Geoffrey’s superiors in Oxford were active in the affairs of the diocese of Lincoln. Lincoln was the largest diocese in England, and its Bishop was Alexander “the Magnificent.” Alexander loved grandeur and he was involved in the affairs of the state as well as the church. In addition, he was a patron of historians. Geoffrey dedicated his “Prophesies of Merlin” to Bishop Alexander of Lincoln.

It would be fitting to imagine that in his later years Geoffrey was elevated to Bishop of St. Asaph’s because of the great success of his writings. After all, the story of St. Asaph was tied to that of St. Kentigern who appeared in Geoffrey’s Life of Merlin (Vita Merlini).

The best source I’ve found for a total view of Geoffrey’s life and work is by Michael J. Curley. I used it for much of the information in this post.

Geoffrey of Monmouth by Michael J. Curley. 1994. Twayne Publishers, MacMillan Publishing Company, New York. Twayne’s English Author Series Number 509.

 

 

 

An ever-expanding timeline

timeline of Geoffrey including contemporaries

Trying to figure out who Geoffrey of Monmouth might have been like involves, for me at least, researching the past that he wrote about, understanding the cultures of the Welsh, British, Saxon, Norman peoples, exploring the greater events taking place in the 12th century Anglo-Norman world, discovering the people with whom he interacted, and to seek tidbits of what he would have seen and touched.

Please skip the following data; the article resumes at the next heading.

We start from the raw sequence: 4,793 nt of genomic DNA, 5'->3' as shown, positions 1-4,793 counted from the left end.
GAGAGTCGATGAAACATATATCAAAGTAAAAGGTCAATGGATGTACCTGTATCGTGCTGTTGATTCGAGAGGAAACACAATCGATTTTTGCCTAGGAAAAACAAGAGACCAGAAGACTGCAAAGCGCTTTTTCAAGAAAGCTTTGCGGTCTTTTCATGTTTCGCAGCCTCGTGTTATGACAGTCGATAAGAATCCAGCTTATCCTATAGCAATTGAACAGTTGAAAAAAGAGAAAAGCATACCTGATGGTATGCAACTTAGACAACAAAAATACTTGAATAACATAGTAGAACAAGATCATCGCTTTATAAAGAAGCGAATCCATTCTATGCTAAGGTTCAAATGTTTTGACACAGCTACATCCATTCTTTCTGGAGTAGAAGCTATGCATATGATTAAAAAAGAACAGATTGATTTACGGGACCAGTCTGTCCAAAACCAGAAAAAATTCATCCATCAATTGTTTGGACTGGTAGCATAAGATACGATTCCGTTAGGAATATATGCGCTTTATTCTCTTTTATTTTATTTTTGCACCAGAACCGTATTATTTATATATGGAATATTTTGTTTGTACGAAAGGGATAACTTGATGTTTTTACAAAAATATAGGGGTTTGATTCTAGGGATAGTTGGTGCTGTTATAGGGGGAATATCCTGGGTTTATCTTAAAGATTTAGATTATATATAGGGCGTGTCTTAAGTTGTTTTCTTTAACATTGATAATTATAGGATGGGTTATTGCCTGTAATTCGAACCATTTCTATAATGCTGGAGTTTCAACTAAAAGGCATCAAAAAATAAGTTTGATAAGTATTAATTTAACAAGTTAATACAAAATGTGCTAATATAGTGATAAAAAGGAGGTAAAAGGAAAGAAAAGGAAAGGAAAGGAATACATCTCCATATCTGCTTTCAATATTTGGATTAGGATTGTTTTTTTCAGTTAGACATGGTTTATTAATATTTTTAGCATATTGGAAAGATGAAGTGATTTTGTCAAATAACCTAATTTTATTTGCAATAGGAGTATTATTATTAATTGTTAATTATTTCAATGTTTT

Researching Geoffrey is a lot like a run-on sentence.

The attached timeline is a beginning that is only organized by years and a couple of font colors. Feel free to look it over.

 

 

 

Geoffrey’s Oeuvre: 3 works

Geoffrey of Monmouth wrote the “Prophesies of Merlin,” the History of the Kings of Britain, and “The Life of Merlin.”

“The Prophesies of Merlin” was distributed before it was incorporated into the History of the Kings of Britain. A copy of the History was in the monastery at Bec in Normandy in January 1138.

“The Life of Merlin” is the last work Geoffrey wrote.

I recommend the following edition of the History.

Geoffrey of Monmouth: the History of the Kings of Britain. Latin text edited by Michael D. Reeve. Translated by Neil Wright. 2007, The Boydell Press, Woodbridge.                         ISBN 978-1-84383-441-0

I use the following online version of “The Life of Merlin.”

http://www.sacred-texts.com/neu/eng/vm/vmeng.htm

 

 

Geoffrey of Monmouth